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    Just one thing to add for your next experiment: for the price of ONE roll of Rollei film you might almost get TWO films by Adox/efke. Now, don't be cheap, don't buy ONE film for the lower price.
     
  13. Murray@uptowngallery

    Murray@uptowngallery Member

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    :O)
     
  14. PKM-25

    PKM-25 Member

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    Interesting....

    I was just in a meeting with an ad client. We are trying to brand a dreamy style into a environmentally based ad campaign and I thought of possibly using this film in my 500 C/M.

    I told her that along with some traditional black and white, it might be fun to try an IR component. Either way, with this one we are going analog for the consistency of film grain.

    Since we are thinking of lighting this somewhat, with using either a R72 or a 87C filter, what kind of exposures would I be looking at if I exceed sunny-16 by three stops with my strobes in using this film?

    I have 50 rolls of HIE in 120, but I am really trying to avoid using it for anything but fine art....But the idea of hand holding it with a 25A sure is appealing.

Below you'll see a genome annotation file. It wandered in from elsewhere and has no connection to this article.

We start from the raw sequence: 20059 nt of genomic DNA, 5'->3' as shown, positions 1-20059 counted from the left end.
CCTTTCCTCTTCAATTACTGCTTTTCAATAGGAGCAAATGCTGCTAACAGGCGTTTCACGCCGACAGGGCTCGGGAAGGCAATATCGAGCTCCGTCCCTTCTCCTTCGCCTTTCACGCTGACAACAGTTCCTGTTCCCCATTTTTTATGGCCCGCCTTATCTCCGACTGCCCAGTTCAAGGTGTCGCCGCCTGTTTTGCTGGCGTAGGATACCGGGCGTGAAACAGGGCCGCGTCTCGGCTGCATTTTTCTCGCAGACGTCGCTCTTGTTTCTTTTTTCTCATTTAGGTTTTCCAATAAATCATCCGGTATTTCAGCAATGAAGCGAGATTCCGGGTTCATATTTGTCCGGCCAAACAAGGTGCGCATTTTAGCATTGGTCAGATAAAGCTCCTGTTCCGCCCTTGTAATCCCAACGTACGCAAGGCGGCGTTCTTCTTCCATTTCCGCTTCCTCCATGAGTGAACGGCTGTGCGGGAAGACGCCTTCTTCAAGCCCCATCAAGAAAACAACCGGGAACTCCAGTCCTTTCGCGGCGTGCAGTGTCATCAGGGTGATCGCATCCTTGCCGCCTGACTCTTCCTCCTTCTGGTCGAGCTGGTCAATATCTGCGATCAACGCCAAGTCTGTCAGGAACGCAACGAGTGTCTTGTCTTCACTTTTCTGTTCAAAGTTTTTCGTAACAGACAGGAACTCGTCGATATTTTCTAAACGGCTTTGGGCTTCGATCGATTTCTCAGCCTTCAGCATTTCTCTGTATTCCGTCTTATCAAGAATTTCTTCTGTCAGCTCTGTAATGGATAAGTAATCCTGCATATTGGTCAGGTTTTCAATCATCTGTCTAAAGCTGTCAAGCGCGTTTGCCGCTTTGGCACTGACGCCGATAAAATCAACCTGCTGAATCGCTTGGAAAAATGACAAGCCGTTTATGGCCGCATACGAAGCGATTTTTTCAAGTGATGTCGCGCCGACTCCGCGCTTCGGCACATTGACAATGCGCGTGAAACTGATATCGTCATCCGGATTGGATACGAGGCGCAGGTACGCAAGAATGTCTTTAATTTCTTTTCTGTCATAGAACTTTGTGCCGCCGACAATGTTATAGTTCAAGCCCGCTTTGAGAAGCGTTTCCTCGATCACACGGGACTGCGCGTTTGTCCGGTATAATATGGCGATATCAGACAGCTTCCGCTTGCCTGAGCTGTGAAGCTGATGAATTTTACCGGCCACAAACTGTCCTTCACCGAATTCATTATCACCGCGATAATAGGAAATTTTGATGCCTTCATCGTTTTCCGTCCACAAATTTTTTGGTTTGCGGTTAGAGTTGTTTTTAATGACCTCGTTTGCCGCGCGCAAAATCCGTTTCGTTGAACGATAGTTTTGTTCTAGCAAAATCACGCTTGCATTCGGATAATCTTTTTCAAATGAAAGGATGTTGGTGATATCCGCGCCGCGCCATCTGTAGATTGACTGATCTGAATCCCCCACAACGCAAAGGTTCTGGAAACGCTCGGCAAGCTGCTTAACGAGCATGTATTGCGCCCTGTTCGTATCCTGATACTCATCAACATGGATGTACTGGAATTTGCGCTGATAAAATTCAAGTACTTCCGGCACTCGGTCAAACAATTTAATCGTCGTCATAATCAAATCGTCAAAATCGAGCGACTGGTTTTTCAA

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  15. PKM-25

    PKM-25 Member

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    No replies eh?

    I am OK with long exposures as long as I can keep them to 1-4 seconds or less in full sunlight.

    I can afford to be highly experimental in this ad campaign, we have tons of snow and at least two more months of ski season left. Basically what I am wanting to see it that classic jet black sky with a high contrast look on ski area equipment operators with snow cats, Snowmobiles an even ski patrollers doing avalanche control. These will mostly be posed but imply action FSA/ OWI style.

    So I think that unless I get some real feedback here, I am going to use both a R72 and a 87C filter with both strobes at full power or reflectors in full sunlight to add style to the people. I figure 1,200 watt seconds at 3-6 feet away is pretty strong even compared to sunlight, so I might need a couple of rolls to nail this down before I go prime time.

    Again...any ideas?
     
  16. keithwms

    keithwms Member

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    I don't know what kind of dreamy look you'd get with the Rollei, I use that film because I don't care for halation. It has an AH layer and it basically removes halation completely. You won't see it at all in medium format or larger. I have speculated here before about washing away the AH layer before exposure or placing a reflective metal sheet (foil) on the pressue plate to boost halation but have tried neither of these approaches myself as yet.

    If you mean dreamy=halation, then HIE is definitely your best shot. And frankly, I woudln't save the HIE, I would shoot it while it's still giving the best possible results.